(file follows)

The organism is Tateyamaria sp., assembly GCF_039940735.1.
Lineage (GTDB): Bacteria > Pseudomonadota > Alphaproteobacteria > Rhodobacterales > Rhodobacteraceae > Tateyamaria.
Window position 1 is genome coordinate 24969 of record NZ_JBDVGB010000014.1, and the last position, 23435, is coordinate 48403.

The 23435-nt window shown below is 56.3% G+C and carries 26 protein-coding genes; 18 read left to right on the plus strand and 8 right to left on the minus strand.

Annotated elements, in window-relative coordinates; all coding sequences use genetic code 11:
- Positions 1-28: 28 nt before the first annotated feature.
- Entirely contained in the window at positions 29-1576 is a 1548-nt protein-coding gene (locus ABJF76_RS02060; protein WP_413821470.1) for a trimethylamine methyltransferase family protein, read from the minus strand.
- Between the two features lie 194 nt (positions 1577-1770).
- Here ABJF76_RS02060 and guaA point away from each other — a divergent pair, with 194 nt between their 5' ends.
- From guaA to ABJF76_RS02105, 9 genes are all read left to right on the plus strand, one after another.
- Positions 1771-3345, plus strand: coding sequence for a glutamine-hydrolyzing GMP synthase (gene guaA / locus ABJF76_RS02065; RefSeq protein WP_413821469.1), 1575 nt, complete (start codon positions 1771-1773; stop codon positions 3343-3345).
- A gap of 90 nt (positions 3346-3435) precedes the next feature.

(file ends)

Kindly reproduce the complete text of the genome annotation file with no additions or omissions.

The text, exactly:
The organism is Tateyamaria sp., assembly GCF_039940735.1.
Lineage (GTDB): Bacteria > Pseudomonadota > Alphaproteobacteria > Rhodobacterales > Rhodobacteraceae > Tateyamaria.
Window position 1 is genome coordinate 24969 of record NZ_JBDVGB010000014.1, and the last position, 23435, is coordinate 48403.

The 23435-nt window shown below is 56.3% G+C and carries 26 protein-coding genes; 18 read left to right on the plus strand and 8 right to left on the minus strand.

Annotated elements, in window-relative coordinates; all coding sequences use genetic code 11:
- Positions 1-28: 28 nt before the first annotated feature.
- Entirely contained in the window at positions 29-1576 is a 1548-nt protein-coding gene (locus ABJF76_RS02060; protein WP_413821470.1) for a trimethylamine methyltransferase family protein, read from the minus strand.
- Between the two features lie 194 nt (positions 1577-1770).
- Here ABJF76_RS02060 and guaA point away from each other — a divergent pair, with 194 nt between their 5' ends.
- From guaA to ABJF76_RS02105, 9 genes are all read left to right on the plus strand, one after another.
- Positions 1771-3345, plus strand: coding sequence for a glutamine-hydrolyzing GMP synthase (gene guaA / locus ABJF76_RS02065; RefSeq protein WP_413821469.1), 1575 nt, complete (start codon positions 1771-1773; stop codon positions 3343-3345).
- A gap of 90 nt (positions 3346-3435) precedes the next feature.